When she was young, Anna’s anxiety made socializing with friends hard. “I didn’t like sleepovers because I was always the last person to fall asleep, and it would be scary,” she says. “I’d always get bored and try to make noises that would help wake them up.” Similar to Anna’s recent memory of calling her parents, she says the worst part of sleepovers was when she would have to wake up friends to call her mom to come pick her up because she was too afraid.
Anna’s anxiety and sleeplessness have caused problems in her adult friendships, much like they did during her childhood. In the past, late night activities like making food or watching TV have caused tension with her roommates and other friends. She says, “Even though I was trying my hardest to stay quiet, they still got really mad at me for waking them up.” Her roommates would come into Anna’s room and dramatize the fact that she had woke them up and irritated them.
These types of issues have led Anna to feel alone with her insomnia. Despite the fact that she speaks openly about her disorder, Anna says she feels that her friends don’t truly comprehend what life is like for her. “I really don’t think people fully understand what I go through trying to get to sleep when it should be easy.”
To cope with feelings of loneliness, Anna has found it helpful to talk with other people who suffer from insomnia and ADHD. In particular, she reaches out to her friend Gina during the night. Gina also suffers from insomnia and ADHD, although she does not take medication to manage her symptoms. “I kind of use her as, like, a comfort zone,” Anna says. “It’s nice to know that there is someone else like me who has this similar problem.” They usually talk about the thoughts that are keeping them awake, sharing suggestions and advice with each other. “There are definitely a lot of nights that I wouldn’t have gotten through without her being awake and being there for me.”
Lack of sleep has affected more than just Anna’s relationships; it has impacted her employment and caused her to struggle with responsibilities. While working her last job at Jimmy John’s, she often found it difficult to balance work with school.
Despite Anna being currently out of a job, she still finds that her insomnia and ADHD hold her back. Her irregular sleep schedule causes extreme daytime drowsiness. Anna can’t schedule early morning classes because she knows that she won’t ever go to them. “If I have an early class, it makes it really hard for me to do well, because it’s so hard for me to wake up in the morning,” she says. When she finally falls asleep at 5:00 a.m. or later, it is extremely difficult to wake up at 8:00 a.m. with only three hours of fuel in the tank.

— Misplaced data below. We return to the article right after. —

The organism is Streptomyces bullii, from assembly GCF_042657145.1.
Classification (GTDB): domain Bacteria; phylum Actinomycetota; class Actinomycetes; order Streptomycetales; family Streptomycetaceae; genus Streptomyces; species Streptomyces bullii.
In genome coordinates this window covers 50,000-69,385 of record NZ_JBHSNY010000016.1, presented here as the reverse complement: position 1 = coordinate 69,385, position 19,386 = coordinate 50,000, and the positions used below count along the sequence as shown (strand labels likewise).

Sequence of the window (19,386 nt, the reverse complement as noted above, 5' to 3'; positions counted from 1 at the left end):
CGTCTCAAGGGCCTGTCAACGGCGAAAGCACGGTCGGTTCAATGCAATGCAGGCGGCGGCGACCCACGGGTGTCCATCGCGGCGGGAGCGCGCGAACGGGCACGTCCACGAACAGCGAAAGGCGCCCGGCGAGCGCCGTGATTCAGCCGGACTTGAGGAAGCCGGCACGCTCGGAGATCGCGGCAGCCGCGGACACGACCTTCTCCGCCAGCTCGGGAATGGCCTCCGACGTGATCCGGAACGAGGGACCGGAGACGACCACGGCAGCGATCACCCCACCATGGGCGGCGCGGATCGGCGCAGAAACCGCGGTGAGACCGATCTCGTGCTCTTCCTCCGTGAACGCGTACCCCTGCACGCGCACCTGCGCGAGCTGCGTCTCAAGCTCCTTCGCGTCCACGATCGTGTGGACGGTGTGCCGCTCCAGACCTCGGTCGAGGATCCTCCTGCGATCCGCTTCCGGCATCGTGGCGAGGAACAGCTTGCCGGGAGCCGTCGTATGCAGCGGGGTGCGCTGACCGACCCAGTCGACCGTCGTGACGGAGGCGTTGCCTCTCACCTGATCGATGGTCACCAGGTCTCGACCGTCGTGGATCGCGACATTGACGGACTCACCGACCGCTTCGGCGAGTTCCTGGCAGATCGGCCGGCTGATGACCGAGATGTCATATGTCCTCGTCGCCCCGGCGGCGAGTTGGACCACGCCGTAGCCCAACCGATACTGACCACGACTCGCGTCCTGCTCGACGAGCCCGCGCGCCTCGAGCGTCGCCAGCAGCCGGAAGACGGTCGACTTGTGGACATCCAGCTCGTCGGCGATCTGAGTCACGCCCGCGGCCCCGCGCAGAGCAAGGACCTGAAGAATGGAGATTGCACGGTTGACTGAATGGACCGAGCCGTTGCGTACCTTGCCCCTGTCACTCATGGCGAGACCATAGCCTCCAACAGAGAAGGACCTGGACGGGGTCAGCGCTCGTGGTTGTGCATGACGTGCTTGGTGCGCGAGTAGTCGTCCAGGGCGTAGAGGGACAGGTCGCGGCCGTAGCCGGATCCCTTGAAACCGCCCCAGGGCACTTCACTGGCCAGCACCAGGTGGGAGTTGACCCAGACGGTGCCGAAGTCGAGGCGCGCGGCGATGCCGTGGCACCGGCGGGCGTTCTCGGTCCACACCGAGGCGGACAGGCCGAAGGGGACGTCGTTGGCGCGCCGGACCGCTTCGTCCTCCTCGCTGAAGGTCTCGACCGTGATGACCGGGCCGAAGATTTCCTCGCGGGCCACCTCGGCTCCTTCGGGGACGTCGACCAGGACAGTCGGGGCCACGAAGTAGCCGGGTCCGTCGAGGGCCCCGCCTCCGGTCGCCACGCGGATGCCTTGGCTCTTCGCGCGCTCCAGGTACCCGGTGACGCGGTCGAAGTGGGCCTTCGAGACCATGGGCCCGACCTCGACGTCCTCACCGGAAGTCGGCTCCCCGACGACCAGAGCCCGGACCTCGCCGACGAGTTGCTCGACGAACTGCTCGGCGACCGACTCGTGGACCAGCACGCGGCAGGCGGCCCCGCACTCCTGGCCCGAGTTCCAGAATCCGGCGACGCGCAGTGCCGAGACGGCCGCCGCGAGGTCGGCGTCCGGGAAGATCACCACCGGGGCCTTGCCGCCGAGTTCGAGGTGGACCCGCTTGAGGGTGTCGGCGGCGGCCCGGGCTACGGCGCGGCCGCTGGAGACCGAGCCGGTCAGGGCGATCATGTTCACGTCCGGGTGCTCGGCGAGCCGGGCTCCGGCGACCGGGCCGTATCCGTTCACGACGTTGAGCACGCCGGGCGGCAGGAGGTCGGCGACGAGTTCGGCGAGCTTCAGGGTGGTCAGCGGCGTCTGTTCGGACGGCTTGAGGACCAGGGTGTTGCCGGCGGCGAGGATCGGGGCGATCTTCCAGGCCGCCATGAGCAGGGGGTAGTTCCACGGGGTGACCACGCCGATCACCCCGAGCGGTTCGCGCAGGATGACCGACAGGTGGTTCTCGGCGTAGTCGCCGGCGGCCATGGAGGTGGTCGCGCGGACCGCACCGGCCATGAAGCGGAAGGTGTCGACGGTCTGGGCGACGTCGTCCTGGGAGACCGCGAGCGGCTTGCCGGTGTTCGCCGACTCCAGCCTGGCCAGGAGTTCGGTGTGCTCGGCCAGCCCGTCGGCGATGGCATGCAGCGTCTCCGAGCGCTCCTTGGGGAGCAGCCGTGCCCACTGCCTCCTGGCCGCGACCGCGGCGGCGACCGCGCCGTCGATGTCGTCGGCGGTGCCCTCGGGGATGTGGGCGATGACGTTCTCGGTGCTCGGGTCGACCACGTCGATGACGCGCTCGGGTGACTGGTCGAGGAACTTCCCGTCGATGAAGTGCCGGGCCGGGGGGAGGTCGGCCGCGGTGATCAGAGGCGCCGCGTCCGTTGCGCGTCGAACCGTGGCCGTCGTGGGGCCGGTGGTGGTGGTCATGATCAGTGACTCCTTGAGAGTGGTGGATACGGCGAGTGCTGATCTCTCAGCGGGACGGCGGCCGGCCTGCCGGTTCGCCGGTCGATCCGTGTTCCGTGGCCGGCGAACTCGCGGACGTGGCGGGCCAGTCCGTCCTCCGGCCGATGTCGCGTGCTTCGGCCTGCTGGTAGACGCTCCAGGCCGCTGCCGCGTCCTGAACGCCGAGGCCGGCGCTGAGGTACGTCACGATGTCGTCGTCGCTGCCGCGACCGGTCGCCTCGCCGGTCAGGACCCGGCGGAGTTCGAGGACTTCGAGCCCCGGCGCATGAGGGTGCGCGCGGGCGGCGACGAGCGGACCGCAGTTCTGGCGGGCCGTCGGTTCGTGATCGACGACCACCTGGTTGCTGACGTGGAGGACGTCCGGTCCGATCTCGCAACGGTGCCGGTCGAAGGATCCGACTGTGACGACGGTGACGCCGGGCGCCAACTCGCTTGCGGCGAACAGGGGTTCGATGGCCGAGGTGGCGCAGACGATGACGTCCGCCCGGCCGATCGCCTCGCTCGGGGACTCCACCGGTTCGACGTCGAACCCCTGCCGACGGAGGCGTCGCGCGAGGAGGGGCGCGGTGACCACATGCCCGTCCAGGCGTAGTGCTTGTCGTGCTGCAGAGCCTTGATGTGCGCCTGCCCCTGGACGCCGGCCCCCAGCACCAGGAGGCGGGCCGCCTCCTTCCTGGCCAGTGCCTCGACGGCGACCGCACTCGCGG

Rodgers believes patients with ADHD and insomnia view sleeplessness as normal. Because they have often lived with insomnia for their entire life, they aren’t as aware of the effect it has on their mood and thought process. “It can interfere with their relationships, success in school and the work place,” she says.
Issues like this have caused Anna to worry about her future. Since she’s been struggling with insomnia for years, Anna says, “I’ve kind of accepted it. I’ve just lived with it for so long, and I’ve dealt with it for so long.” Despite her acceptance of this disorder, Anna fears she won’t be able to manage the responsibilities that come with post-college life.
Mostly, she dreads how her life will be when she can’t create her own schedule. Many patients with ADHD report that they have extreme difficulty waking up. Anna’s sleepiness holds her back from participating in morning activities. “I have to get up two hours before I have to be anywhere because I need that time to fully get ready and prepared for the day,” she says. She worries this will hinder her chances of pursuing a professional career.
Beyond daytime sleepiness, Anna has more serious concerns over her physical health. She says, “I worry about the future a lot. I worry about the effects it will have on my body when I’m older.” Chronic insomnia, like Anna’s, can cause memory problems, depression, irritability, daytime sleepiness, and an increased risk of heart disease. “There has to be a negative health effect at some point when I’m constantly not giving my body the correct amount of hours to recharge,” she says.
At night, Anna will continue to text friends, snapchat pictures of her cat, play Sudoku, and write essays. She will do anything she can to avoid the nighttime anxiety that has plagued her entire life. Sometimes, this reality weighs heavy on her mind. “I know I’ll sleep like this forever.” Despite this depressing realization, Anna has found ways to retain her optimistic and light-hearted personality. “Usually, I wait for everyone to be asleep, and then I eat all of the things.”